That’s not a formula to close down the wind industry. It’s a recipe that will create certainty, lift operating standards and deliver a wind industry that Australians can trust in.

And may I remind each and every one of you, that it is incumbent on each and every one of us, to put the common good back into the Commonwealth. Thank you.

All the Rally videos will be available in this playlist.

About stopthesethings

We are a group of citizens concerned about the rapid spread of industrial wind power generation installations across Australia.

Comments

  1. Many thanks Senator Madigan for your straight talking and analysis of this wind industry fairytale of economic carbon free sustainable energy. And of course to your colleage Nick Xenophon, for together seeking, with your Excessive Noise Bill, to promote transparency, honesty and accountability of this unscrupulous and malicious industry, that cares nought for country neighbours.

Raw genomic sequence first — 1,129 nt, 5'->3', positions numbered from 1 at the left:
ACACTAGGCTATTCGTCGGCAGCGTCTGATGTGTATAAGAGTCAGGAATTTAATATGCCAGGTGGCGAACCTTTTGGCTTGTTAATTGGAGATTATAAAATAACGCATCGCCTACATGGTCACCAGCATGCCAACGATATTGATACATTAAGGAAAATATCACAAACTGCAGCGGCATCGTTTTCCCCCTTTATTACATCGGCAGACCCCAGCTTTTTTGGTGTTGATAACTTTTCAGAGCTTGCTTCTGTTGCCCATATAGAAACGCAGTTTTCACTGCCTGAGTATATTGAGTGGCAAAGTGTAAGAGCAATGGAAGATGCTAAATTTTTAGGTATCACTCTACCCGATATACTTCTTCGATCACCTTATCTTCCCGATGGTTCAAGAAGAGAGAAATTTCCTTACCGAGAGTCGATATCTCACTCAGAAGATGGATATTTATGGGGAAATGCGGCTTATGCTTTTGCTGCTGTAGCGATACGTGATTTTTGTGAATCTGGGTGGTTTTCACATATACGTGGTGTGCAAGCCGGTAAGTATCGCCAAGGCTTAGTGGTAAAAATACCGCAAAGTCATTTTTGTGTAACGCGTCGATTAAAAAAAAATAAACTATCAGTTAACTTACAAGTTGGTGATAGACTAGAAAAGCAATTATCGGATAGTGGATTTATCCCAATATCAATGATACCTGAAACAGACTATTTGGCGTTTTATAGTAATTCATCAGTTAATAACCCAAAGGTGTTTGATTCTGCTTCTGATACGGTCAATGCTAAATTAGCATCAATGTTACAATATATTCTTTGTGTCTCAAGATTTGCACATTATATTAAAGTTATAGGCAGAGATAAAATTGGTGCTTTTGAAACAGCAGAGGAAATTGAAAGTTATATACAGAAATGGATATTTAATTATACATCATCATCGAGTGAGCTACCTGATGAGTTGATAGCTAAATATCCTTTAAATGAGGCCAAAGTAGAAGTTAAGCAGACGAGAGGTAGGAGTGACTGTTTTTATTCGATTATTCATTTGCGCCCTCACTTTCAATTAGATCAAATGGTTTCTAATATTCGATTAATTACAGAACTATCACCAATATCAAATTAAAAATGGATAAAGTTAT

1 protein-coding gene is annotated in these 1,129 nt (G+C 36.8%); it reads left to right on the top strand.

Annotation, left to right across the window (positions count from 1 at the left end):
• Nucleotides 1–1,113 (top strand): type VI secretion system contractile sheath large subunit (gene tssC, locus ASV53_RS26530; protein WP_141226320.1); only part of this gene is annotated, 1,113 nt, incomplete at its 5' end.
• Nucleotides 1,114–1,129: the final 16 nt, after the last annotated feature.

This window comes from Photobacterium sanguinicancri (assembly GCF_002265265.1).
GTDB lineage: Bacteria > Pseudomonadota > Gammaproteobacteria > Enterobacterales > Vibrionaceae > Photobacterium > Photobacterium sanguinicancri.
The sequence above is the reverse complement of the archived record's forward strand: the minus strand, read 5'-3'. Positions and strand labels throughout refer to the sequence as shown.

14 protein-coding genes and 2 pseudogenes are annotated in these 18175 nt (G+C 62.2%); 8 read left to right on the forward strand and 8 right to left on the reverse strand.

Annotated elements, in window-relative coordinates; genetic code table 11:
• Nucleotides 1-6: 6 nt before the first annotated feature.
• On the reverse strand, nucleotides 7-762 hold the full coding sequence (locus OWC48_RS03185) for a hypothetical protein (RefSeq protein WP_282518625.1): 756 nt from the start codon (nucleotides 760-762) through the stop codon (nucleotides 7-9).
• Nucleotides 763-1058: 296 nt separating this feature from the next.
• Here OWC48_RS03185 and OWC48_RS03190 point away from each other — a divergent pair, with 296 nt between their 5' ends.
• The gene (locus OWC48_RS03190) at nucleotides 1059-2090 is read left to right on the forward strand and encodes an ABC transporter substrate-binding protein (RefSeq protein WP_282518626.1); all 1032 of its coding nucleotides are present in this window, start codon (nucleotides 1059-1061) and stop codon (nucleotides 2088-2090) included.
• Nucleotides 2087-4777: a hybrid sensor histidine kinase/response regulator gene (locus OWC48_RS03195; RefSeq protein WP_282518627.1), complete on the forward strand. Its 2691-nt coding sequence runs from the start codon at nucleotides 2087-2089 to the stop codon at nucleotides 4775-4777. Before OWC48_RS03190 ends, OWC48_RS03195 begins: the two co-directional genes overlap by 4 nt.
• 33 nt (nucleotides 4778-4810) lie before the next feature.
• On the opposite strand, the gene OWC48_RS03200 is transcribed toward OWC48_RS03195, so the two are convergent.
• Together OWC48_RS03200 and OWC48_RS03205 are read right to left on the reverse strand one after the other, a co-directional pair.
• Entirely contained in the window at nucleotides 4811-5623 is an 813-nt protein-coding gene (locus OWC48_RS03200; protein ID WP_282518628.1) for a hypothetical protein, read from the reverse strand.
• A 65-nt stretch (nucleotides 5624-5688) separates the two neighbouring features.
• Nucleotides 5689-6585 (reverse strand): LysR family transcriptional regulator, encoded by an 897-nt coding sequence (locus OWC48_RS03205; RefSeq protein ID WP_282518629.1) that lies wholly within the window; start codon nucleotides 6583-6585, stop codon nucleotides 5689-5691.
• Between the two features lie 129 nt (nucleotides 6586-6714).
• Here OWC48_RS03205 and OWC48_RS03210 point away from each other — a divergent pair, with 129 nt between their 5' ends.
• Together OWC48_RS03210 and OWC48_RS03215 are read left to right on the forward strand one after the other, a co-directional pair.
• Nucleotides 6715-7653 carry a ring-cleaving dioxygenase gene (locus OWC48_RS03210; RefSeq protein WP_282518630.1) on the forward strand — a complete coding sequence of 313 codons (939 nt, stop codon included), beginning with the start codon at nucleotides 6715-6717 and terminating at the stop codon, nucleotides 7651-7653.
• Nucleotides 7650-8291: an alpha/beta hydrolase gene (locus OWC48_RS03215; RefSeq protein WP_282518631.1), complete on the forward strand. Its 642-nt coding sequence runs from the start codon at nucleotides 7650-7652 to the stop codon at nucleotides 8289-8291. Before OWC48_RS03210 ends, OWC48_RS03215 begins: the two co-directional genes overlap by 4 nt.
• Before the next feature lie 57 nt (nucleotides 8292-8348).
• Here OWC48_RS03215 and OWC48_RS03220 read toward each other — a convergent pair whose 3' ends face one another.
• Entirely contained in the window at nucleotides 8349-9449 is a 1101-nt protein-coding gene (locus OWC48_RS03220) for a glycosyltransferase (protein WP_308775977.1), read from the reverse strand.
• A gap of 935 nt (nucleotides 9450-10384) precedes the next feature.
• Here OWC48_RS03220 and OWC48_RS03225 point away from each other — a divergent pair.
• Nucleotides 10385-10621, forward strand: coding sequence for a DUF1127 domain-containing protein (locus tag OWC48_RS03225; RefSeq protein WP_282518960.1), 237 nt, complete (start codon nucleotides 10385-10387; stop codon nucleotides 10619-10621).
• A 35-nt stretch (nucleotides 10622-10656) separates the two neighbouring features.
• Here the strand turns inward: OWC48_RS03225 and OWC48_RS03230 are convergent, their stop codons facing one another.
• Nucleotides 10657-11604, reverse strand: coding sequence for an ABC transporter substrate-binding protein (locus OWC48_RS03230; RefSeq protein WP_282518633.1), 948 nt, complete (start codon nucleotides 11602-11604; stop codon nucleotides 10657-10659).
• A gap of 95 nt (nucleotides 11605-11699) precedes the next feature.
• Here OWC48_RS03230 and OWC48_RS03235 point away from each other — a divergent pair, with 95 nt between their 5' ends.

The fact the ALP and Greens opposed the Madigan/Xenophon legislation (with the incoherent rants of Cameron and Milne recorded in Hansard in perpetuity) raises genuine questions about their lack of ethical principles and respect for the democratic process. One also cannot help wondering how deep their snouts are embedded in the REC trough. It is clear the industry is rewarding them for their efforts. Vestas does not pretend otherwise.

    Keep up the good work. Thank goodness somebody is listening, and taking action to halt this systemic corporate wind (and their supporter’s) abuse of Australian citizens!

  2. NevilleW says:

    That is so correct, the wind industry have had the inside running for many years. Try finding out how much power they supply, you will only find “capacity”, that is perfect wind speed 24/7, that is all politicians and the wind industry want you to know. The fact that they average less than 28% of that capacity world wide is NEVER mentioned. I can tell you in relation to the total power usage 24/7 in Victoria wind does not rate.